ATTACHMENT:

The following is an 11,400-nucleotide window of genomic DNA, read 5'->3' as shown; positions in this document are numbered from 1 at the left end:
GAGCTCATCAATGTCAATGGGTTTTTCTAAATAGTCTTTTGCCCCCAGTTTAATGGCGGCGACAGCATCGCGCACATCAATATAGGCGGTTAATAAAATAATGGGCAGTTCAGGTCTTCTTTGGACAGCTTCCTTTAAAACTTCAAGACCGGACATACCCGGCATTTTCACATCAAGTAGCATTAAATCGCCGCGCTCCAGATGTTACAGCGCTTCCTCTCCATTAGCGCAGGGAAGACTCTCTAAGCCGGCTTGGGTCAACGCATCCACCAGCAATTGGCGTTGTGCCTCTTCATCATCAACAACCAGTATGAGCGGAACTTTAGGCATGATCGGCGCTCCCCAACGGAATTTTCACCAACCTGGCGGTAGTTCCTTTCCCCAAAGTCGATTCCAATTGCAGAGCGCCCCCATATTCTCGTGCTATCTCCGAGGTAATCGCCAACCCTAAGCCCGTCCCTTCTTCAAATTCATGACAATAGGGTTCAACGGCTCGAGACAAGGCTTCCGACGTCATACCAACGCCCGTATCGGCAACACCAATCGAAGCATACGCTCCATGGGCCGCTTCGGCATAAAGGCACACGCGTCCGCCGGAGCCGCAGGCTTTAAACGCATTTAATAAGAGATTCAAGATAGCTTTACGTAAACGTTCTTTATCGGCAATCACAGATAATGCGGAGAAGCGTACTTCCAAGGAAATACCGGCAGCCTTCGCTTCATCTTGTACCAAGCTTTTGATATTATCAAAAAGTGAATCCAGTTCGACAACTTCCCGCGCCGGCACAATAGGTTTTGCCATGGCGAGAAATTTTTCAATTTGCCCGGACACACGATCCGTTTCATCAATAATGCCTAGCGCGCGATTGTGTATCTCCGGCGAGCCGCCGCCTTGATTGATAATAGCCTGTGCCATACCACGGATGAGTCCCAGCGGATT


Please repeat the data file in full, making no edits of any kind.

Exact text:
The following is an 11,400-nucleotide window of genomic DNA, read 5'->3' as shown; positions in this document are numbered from 1 at the left end:
GAGCTCATCAATGTCAATGGGTTTTTCTAAATAGTCTTTTGCCCCCAGTTTAATGGCGGCGACAGCATCGCGCACATCAATATAGGCGGTTAATAAAATAATGGGCAGTTCAGGTCTTCTTTGGACAGCTTCCTTTAAAACTTCAAGACCGGACATACCCGGCATTTTCACATCAAGTAGCATTAAATCGCCGCGCTCCAGATGTTACAGCGCTTCCTCTCCATTAGCGCAGGGAAGACTCTCTAAGCCGGCTTGGGTCAACGCATCCACCAGCAATTGGCGTTGTGCCTCTTCATCATCAACAACCAGTATGAGCGGAACTTTAGGCATGATCGGCGCTCCCCAACGGAATTTTCACCAACCTGGCGGTAGTTCCTTTCCCCAAAGTCGATTCCAATTGCAGAGCGCCCCCATATTCTCGTGCTATCTCCGAGGTAATCGCCAACCCTAAGCCCGTCCCTTCTTCAAATTCATGACAATAGGGTTCAACGGCTCGAGACAAGGCTTCCGACGTCATACCAACGCCCGTATCGGCAACACCAATCGAAGCATACGCTCCATGGGCCGCTTCGGCATAAAGGCACACGCGTCCGCCGGAGCCGCAGGCTTTAAACGCATTTAATAAGAGATTCAAGATAGCTTTACGTAAACGTTCTTTATCGGCAATCACAGATAATGCGGAGAAGCGTACTTCCAAGGAAATACCGGCAGCCTTCGCTTCATCTTGTACCAAGCTTTTGATATTATCAAAAAGTGAATCCAGTTCGACAACTTCCCGCGCCGGCACAATAGGTTTTGCCATGGCGAGAAATTTTTCAATTTGCCCGGACACACGATCCGTTTCATCAATAATGCCTAGCGCGCGATTGTGTATCTCCGGCGAGCCGCCGCCTTGATTGATAATAGCCTGTGCCATACCACGGATGAGTCCCAGCGGATT